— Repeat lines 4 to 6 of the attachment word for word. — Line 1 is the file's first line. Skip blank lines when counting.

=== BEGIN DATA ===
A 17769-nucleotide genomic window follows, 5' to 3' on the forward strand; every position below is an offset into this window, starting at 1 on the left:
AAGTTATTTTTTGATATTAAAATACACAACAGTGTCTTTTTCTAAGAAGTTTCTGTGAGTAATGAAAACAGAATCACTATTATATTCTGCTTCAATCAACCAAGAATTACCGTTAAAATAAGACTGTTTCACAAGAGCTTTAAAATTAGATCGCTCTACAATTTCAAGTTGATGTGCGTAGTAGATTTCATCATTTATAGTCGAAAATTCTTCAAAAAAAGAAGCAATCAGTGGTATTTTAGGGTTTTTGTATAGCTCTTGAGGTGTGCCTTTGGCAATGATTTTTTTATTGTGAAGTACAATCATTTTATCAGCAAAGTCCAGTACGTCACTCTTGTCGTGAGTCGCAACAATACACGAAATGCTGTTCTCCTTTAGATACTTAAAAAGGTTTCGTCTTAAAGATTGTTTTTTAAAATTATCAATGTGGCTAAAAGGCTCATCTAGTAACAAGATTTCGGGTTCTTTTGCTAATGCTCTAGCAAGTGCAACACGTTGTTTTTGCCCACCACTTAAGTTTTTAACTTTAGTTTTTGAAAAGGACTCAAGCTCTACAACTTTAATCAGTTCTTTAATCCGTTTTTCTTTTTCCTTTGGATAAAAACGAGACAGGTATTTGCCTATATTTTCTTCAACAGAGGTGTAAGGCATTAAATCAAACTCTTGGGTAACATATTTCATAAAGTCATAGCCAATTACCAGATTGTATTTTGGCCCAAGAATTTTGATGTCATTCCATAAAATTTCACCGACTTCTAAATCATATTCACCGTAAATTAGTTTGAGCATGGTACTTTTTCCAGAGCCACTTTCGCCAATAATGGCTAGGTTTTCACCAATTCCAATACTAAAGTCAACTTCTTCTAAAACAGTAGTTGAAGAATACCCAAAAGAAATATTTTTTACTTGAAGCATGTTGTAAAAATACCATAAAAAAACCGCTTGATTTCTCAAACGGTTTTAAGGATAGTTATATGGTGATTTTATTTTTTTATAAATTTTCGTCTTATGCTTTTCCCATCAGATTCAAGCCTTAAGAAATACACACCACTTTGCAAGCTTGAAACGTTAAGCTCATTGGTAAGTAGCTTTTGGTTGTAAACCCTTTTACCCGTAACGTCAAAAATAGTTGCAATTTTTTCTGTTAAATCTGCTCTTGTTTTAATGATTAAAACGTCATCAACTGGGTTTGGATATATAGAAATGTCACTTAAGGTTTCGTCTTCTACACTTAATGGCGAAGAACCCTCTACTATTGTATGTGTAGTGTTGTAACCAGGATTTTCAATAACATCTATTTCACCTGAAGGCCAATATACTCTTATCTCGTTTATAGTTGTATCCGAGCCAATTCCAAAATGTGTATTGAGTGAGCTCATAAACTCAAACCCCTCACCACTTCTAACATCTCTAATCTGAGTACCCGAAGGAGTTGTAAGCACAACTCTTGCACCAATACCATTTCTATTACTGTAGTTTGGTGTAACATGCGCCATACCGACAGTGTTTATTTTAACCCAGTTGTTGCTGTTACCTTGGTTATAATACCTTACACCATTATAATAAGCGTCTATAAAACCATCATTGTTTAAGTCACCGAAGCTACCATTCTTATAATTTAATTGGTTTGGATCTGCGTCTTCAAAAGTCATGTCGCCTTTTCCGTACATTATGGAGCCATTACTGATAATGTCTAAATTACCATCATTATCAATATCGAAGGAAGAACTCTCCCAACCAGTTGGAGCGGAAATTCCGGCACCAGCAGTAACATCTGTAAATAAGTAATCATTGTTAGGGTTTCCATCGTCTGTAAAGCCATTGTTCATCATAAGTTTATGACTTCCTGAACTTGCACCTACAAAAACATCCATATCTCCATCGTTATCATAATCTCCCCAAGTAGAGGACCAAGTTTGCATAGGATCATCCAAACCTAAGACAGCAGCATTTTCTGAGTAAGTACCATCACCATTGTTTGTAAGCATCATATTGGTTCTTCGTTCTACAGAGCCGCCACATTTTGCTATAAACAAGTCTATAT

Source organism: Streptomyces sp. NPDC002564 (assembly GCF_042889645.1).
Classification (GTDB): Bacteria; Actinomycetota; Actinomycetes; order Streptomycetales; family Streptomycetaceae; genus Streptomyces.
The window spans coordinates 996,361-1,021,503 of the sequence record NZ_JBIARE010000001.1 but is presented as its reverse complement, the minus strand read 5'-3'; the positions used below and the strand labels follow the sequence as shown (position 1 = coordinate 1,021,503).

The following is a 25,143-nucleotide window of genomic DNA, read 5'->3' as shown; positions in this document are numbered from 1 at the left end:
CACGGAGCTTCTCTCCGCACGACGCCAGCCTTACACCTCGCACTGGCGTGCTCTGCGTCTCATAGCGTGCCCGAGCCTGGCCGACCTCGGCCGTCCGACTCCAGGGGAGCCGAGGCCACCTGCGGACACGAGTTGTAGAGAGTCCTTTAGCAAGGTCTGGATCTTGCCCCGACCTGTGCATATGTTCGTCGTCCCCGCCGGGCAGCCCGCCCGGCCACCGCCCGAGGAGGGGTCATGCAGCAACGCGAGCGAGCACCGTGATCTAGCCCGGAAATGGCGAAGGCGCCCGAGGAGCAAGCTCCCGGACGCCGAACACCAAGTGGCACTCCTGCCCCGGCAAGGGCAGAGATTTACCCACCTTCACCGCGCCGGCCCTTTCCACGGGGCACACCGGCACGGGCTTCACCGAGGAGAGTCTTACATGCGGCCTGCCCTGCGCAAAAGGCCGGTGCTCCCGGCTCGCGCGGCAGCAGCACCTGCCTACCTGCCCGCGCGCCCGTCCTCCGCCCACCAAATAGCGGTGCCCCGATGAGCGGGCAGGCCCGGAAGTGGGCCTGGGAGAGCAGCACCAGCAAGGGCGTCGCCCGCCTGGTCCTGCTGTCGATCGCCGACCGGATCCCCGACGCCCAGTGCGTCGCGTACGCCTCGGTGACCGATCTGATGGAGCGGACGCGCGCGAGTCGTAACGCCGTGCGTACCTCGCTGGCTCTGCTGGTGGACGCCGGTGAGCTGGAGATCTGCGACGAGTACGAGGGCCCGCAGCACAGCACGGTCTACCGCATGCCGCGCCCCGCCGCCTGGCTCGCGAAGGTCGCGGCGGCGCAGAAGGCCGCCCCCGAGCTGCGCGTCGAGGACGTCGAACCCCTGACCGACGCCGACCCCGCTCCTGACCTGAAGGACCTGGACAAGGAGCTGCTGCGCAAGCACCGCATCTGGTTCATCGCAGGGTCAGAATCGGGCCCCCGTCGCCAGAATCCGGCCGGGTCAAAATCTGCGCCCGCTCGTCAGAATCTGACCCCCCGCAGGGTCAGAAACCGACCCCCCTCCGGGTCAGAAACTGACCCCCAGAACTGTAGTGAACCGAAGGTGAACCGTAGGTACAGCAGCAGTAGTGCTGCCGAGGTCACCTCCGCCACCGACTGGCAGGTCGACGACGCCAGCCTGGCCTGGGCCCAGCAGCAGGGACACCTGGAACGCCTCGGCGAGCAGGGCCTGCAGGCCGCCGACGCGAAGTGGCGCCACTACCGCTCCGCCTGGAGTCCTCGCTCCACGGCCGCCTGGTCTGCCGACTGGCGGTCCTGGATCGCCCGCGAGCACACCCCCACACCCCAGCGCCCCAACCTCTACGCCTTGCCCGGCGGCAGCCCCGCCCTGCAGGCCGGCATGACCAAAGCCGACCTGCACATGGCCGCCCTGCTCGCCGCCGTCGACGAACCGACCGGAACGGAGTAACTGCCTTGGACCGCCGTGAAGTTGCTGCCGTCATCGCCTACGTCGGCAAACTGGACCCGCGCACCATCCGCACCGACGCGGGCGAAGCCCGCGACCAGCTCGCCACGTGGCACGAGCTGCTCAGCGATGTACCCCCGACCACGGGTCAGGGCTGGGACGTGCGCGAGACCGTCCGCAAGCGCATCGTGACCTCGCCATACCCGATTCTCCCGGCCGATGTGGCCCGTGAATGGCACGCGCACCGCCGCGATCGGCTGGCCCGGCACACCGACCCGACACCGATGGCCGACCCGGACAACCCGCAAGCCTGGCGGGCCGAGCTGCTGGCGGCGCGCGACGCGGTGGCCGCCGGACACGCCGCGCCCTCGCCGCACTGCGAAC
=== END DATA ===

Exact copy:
Classification (GTDB): Bacteria; Actinomycetota; Actinomycetes; order Streptomycetales; family Streptomycetaceae; genus Streptomyces.
The window spans coordinates 996,361-1,021,503 of the sequence record NZ_JBIARE010000001.1 but is presented as its reverse complement, the minus strand read 5'-3'; the positions used below and the strand labels follow the sequence as shown (position 1 = coordinate 1,021,503).

The following is a 25,143-nucleotide window of genomic DNA, read 5'->3' as shown; positions in this document are numbered from 1 at the left end: